From Brigadier General James Mitchell Varnum
Camp [Valley Forge] April 8th, 1778.
Upon reviewing my Expences for the Winter past, I find myself greatly in Arrear to my private Fortune. This is not the Result of Extravigance in eating, drinking or Cloathing. There is no conceivable Prospect of being in a better Situation. I am therefore under the Necessity of establishing a Credit with a person in Rhode Island, upon whom I can occasionally draw for Supplies. I know of but one Way of effecting this, and that is by selling or mortgaging a Real Estate, which I now own in that State. My Father in law has supplied me, during the last Campaign, to the Amount of six Hundred Dollars;1 But I cannot think of getting any more in that Way as he supports my Family solely, without making me Debtor.
The agreeable and important Obligations due to the Feelings of a virtuous, fine Woman make me unhappy in being so long absent from her, & I have too much Youth on my side to bury, in the Profundity of Philosophy, the most pleasing Sensibilities of the human Heart.2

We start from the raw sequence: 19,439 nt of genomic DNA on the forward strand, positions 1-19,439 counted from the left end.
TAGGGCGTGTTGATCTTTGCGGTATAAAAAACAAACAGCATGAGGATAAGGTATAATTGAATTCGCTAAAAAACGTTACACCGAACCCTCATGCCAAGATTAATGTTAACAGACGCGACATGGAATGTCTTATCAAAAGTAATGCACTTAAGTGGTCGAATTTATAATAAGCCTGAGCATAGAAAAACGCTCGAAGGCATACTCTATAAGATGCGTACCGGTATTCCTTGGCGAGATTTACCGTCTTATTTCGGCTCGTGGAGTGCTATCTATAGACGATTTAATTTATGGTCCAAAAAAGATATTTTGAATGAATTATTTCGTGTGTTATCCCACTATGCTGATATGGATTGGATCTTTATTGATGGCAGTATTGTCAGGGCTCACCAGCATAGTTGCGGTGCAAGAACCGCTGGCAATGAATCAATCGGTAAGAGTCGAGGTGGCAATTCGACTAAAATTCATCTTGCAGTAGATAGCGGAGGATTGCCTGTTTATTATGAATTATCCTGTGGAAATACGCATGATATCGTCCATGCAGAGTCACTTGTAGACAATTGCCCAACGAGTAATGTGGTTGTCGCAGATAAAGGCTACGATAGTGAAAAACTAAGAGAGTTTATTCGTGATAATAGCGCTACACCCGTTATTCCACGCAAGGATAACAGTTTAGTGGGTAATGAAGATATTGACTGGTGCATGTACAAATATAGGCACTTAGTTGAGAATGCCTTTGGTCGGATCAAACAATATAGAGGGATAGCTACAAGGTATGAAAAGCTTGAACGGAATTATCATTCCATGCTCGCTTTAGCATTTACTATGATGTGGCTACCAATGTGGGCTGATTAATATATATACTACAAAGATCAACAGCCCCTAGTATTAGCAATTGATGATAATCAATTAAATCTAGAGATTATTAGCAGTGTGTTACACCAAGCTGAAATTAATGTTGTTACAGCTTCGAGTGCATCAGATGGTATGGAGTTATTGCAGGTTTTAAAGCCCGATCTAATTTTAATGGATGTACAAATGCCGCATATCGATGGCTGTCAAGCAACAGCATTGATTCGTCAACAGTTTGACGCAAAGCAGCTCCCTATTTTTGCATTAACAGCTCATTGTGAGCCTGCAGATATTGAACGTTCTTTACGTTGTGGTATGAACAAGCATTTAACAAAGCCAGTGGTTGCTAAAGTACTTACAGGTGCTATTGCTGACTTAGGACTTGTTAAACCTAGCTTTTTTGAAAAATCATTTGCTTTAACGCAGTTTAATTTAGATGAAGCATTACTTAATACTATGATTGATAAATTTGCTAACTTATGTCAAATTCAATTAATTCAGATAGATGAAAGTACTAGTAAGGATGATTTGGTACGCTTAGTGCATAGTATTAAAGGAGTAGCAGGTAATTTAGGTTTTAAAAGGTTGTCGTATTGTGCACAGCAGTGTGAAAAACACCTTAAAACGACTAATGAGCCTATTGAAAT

For these two Reasons I think it my Duty to apply for Liberty of absence for the Term of five or six Weeks, previous to the probable Opening of the Campaign, and when other Circumstances will best admit of it. If the Division would be likely to suffer, I imagine General Parsons might be called here in the interim to supply my Place; For I am certain he is of no Service where he is.
If your Excellency should judge this Request improper, I shall chearfully acquiesce, and charge the Loss of domestic Felicity to the good of the Service. For I do not think it delicate or consistant to repine at Events which happen in a Sphere above my own proper Command.
Your Excellency’s Determination shall convince me what is right in the matter, To know which will be gratefully felt by your very obdt humble Servant
J. M. Varnum.
1. Varnum’s father-in-law was Cromwell Child (1716–1801) of Warren, R.I., who represented Warren in the Rhode Island general assembly from 1774 to 1780 and was a member of the Rhode Island council of war created in December 1776 in response to the British occupation of a portion of the state.
2. Varnum had married Martha Child (1748–1837) in 1770.